Archive for June 16th, 2009
I had neck surgery two weeks ago and I’ll be wearing a cervical collar for another four weeks. My cervical collar restricts my neck movements quite a bit. Many people are surprised that it is nonetheless legal for me to drive a car even while my neck motion is so restricted. It’s not legal to drive while wearing a cervical collar in every state, although in Missouri and many other states, it is legal.
Not that I’m comfortable driving a car without the ability to rotate my neck freely. I’ve only done it twice during the past two weeks, and it was on low-traffic roads during off-peak driving periods. For the most part, I now get around by exploiting a public transportation monthly pass. Using public transportation has slowed me down quite a bit, but I’m enjoying it immensely. I’m learning the routes much better than I ever did before, and I’m seeing that it’s possible to get a lot done without a car, even in St. Louis, because we have a fair number of bus routes in the city, along with several light rail lines.
What I’ve repeatedly noticed is that you can’t just get anywhere you want. Now can you get where you want when you want to. You need to check the schedule and work with the system. Sometimes, the buses are not exactly on time. If you’re not careful, you’ll just miss a bus and then you’ll need to wait another 20 minutes for the next one. If you don’t think ahead, you’ll get rained on because you forgot to bring your umbrella. Sometimes, the places you want to go are not exactly on the bus route, and you might have to walk a mile after getting off the bus. If you have something that you need to bring along, you can’t put it in the trunk because there is no trunk. You either carry it with you or you don’t bring it at all. I find that I’m really becoming much more empathetic about other folks who must use public transportation. Yesterday, I because really frustrated when I saw a woman barely miss the bus.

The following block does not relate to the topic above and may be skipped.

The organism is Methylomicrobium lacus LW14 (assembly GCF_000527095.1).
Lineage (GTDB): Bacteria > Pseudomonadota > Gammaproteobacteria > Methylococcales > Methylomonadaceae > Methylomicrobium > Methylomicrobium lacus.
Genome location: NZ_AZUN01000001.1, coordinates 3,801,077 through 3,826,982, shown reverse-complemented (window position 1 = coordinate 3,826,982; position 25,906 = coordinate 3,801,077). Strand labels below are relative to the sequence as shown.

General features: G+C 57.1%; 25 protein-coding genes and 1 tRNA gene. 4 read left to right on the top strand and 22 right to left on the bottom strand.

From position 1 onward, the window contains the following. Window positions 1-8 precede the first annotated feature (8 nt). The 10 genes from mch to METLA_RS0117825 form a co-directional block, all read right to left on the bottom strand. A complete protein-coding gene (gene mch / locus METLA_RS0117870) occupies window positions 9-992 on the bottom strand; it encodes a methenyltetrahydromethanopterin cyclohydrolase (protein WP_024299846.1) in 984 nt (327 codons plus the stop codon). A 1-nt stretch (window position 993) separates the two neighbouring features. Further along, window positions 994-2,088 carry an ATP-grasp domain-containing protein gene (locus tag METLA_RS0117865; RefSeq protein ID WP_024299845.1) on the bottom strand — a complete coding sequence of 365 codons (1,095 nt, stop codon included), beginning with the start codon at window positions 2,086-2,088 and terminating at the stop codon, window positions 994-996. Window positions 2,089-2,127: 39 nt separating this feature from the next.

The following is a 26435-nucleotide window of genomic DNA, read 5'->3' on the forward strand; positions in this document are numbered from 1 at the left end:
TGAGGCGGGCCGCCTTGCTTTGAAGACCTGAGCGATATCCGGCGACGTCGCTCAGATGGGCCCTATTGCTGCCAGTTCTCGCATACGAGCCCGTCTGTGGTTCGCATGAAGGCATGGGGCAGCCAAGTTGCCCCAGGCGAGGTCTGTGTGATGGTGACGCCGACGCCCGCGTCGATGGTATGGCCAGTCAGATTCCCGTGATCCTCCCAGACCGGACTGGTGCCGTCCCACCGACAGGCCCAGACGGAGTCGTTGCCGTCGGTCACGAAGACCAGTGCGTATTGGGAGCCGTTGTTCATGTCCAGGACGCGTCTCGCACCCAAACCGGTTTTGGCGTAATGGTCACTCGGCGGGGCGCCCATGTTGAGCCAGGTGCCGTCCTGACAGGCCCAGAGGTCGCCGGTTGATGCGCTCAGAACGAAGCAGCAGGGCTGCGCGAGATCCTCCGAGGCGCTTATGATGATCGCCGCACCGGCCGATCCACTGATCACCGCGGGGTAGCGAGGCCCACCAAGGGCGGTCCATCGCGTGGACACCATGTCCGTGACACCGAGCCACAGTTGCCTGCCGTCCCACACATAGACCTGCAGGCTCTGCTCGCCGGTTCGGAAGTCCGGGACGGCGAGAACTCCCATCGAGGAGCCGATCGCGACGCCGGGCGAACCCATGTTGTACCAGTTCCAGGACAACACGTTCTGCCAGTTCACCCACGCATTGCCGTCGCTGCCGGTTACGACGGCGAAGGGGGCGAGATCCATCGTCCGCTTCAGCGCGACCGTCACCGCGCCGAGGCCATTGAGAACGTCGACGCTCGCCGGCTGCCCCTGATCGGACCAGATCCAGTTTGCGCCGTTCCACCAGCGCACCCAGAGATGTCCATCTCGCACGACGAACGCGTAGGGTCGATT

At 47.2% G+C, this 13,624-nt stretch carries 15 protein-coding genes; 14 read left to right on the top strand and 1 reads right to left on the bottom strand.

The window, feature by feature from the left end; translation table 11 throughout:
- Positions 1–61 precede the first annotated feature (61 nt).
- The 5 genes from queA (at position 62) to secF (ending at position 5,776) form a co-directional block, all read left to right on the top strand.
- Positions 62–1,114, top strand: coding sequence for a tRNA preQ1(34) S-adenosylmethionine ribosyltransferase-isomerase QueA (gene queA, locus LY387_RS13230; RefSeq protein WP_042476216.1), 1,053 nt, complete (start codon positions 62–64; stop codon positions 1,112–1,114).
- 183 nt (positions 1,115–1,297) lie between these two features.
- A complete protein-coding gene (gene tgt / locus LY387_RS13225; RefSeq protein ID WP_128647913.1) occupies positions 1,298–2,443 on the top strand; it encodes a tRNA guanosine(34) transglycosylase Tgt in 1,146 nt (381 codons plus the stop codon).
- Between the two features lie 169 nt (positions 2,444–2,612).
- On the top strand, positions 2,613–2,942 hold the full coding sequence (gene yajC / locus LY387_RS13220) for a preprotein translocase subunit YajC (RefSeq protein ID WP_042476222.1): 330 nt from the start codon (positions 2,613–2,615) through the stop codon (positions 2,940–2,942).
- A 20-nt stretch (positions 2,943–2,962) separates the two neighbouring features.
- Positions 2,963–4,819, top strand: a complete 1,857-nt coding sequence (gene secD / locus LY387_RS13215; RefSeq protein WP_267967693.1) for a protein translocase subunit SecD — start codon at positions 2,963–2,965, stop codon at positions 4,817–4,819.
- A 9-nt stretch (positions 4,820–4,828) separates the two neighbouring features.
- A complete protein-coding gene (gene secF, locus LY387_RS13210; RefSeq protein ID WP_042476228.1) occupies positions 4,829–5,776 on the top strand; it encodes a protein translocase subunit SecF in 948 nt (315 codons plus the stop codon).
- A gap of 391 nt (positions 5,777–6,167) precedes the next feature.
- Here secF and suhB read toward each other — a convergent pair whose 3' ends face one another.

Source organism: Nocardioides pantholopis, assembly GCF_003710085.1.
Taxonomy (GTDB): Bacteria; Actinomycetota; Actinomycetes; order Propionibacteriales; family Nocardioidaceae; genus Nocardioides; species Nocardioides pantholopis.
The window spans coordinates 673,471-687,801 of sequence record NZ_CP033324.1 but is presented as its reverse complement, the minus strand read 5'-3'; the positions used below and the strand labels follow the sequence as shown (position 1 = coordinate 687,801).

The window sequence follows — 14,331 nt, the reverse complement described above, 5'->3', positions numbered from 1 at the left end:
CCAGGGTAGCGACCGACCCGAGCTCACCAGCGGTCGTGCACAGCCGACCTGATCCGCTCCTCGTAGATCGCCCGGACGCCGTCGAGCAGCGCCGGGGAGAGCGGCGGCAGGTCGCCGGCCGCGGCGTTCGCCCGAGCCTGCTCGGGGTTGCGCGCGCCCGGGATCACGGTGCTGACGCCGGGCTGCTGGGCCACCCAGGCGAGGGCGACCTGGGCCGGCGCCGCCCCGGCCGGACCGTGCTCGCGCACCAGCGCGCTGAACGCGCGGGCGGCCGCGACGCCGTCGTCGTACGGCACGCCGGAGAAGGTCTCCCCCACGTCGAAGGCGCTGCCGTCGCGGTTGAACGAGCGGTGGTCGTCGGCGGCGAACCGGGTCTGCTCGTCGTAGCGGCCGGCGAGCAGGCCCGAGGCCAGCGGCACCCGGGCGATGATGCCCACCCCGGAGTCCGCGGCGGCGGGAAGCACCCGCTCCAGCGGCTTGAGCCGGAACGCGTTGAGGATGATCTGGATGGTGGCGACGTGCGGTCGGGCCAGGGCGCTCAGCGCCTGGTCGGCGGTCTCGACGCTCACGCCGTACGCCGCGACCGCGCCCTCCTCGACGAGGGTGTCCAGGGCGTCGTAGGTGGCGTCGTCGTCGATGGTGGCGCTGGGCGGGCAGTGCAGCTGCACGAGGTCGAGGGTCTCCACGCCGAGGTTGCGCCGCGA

What if you need to take your kids somewhere and you don’t have a car? Well, you use public transportation. Last week I saw a woman with five young children pile them all onto the bus. They were all quiet and well-behaved as their mother carefully put six bus fares in the fare box.
There’s also quite a few characters on public buses. Today, I sat next to a man who was selling pirated DVDs to fellow passengers. One woman told him that she didn’t need a DVD, so he told her that he sold cosmetics too. His entire inventory of DVDs and cosmetics was in a paper bag that he carried along with him.
It’s inspiring to see how often people in public buses help each other out, helping each other with the doors or with each other’s bags, or calling out to the bus driver if someone needs a little extra help. There’s other kinds of characters too. Some of them don’t smell so good. Others talk to themselves rapidly. Some of them are extremely friendly and willing to give lots of encouragement to a stranger with a neck brace. Others sit quietly and still others look notably confused. Many people strike up animated and entertaining conversations with fellow passengers, oftentimes with people they don’t know. Many of the passengers are overweight, and it’s tempting to see how they will fit themselves into the smallish seats between two equally large passengers.
Taking a bus is much different than driving a car. When you take a bus, you don’t have to worry about your car. You don’t have to worry about maintaining it or parking it or keeping it from being stolen. You don’t have to worry about getting distracted and running over a young child in a crosswalk.